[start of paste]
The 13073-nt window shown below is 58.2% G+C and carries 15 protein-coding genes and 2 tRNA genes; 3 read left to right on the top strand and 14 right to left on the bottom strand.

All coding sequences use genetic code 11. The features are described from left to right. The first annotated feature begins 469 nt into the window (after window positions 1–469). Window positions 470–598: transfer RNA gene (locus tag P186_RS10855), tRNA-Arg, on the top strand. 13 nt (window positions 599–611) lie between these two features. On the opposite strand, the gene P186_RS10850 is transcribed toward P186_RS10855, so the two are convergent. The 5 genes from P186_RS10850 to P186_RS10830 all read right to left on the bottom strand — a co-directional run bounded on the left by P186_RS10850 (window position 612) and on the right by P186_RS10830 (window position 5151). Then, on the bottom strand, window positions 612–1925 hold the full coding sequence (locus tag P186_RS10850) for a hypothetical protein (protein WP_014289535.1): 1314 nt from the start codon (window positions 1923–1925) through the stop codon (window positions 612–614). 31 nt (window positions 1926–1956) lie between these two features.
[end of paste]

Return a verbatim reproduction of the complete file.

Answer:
The 13073-nt window shown below is 58.2% G+C and carries 15 protein-coding genes and 2 tRNA genes; 3 read left to right on the top strand and 14 right to left on the bottom strand.

All coding sequences use genetic code 11. The features are described from left to right. The first annotated feature begins 469 nt into the window (after window positions 1–469). Window positions 470–598: transfer RNA gene (locus tag P186_RS10855), tRNA-Arg, on the top strand. 13 nt (window positions 599–611) lie between these two features. On the opposite strand, the gene P186_RS10850 is transcribed toward P186_RS10855, so the two are convergent. The 5 genes from P186_RS10850 to P186_RS10830 all read right to left on the bottom strand — a co-directional run bounded on the left by P186_RS10850 (window position 612) and on the right by P186_RS10830 (window position 5151). Then, on the bottom strand, window positions 612–1925 hold the full coding sequence (locus tag P186_RS10850) for a hypothetical protein (protein WP_014289535.1): 1314 nt from the start codon (window positions 1923–1925) through the stop codon (window positions 612–614). 31 nt (window positions 1926–1956) lie between these two features.